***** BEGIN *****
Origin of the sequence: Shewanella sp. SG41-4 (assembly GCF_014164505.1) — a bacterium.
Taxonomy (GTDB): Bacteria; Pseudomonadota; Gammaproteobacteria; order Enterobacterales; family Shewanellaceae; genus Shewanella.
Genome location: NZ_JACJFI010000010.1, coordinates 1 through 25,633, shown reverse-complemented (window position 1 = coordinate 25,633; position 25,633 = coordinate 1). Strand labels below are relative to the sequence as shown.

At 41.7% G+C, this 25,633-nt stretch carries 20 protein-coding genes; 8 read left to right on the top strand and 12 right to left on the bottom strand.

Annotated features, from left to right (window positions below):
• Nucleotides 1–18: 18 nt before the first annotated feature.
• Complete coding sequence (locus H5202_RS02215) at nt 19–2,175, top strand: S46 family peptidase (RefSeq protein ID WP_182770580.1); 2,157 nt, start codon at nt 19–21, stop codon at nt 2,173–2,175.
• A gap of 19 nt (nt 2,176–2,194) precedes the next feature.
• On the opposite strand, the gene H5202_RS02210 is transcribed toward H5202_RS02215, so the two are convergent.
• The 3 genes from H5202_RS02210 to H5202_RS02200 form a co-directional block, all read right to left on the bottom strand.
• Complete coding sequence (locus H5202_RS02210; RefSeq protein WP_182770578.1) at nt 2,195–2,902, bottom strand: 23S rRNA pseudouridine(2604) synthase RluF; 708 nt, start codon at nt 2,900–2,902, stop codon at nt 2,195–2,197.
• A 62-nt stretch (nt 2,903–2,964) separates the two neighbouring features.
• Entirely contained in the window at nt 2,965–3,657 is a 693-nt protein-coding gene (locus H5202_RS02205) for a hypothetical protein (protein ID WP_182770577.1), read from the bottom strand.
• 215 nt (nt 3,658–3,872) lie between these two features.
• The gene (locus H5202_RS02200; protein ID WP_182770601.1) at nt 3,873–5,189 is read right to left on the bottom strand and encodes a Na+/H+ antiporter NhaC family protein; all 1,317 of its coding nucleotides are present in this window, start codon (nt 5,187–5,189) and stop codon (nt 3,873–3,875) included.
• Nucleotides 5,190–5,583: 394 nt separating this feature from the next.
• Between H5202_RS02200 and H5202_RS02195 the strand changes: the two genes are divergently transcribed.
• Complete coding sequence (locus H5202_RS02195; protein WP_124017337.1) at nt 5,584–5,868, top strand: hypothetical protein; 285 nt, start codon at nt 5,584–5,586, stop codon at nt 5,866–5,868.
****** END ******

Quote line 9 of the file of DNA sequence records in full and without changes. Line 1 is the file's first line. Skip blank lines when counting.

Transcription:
• On the opposite strand, the gene H5202_RS02210 is transcribed toward H5202_RS02215, so the two are convergent.